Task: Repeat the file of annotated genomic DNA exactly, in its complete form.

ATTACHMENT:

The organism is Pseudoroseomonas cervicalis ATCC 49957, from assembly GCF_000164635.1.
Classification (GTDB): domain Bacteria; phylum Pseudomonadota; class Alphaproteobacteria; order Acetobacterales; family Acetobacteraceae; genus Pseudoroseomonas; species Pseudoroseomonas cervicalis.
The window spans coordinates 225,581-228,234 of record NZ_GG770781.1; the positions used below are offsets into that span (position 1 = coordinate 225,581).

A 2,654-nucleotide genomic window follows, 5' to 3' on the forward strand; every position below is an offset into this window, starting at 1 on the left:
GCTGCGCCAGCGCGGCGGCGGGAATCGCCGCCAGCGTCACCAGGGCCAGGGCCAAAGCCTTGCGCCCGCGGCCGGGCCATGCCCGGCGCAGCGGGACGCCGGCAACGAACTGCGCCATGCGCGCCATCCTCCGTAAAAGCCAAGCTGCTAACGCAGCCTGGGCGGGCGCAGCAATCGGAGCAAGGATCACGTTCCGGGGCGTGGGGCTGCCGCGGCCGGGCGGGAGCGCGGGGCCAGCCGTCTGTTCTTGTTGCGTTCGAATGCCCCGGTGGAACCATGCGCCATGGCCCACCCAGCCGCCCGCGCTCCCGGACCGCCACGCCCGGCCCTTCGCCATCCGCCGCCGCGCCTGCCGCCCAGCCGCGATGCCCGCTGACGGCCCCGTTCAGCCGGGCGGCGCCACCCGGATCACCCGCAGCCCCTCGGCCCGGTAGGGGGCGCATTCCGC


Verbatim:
The organism is Pseudoroseomonas cervicalis ATCC 49957, from assembly GCF_000164635.1.
Classification (GTDB): domain Bacteria; phylum Pseudomonadota; class Alphaproteobacteria; order Acetobacterales; family Acetobacteraceae; genus Pseudoroseomonas; species Pseudoroseomonas cervicalis.
The window spans coordinates 225,581-228,234 of record NZ_GG770781.1; the positions used below are offsets into that span (position 1 = coordinate 225,581).

A 2,654-nucleotide genomic window follows, 5' to 3' on the forward strand; every position below is an offset into this window, starting at 1 on the left:
GCTGCGCCAGCGCGGCGGCGGGAATCGCCGCCAGCGTCACCAGGGCCAGGGCCAAAGCCTTGCGCCCGCGGCCGGGCCATGCCCGGCGCAGCGGGACGCCGGCAACGAACTGCGCCATGCGCGCCATCCTCCGTAAAAGCCAAGCTGCTAACGCAGCCTGGGCGGGCGCAGCAATCGGAGCAAGGATCACGTTCCGGGGCGTGGGGCTGCCGCGGCCGGGCGGGAGCGCGGGGCCAGCCGTCTGTTCTTGTTGCGTTCGAATGCCCCGGTGGAACCATGCGCCATGGCCCACCCAGCCGCCCGCGCTCCCGGACCGCCACGCCCGGCCCTTCGCCATCCGCCGCCGCGCCTGCCGCCCAGCCGCGATGCCCGCTGACGGCCCCGTTCAGCCGGGCGGCGCCACCCGGATCACCCGCAGCCCCTCGGCCCGGTAGGGGGCGCATTCCGC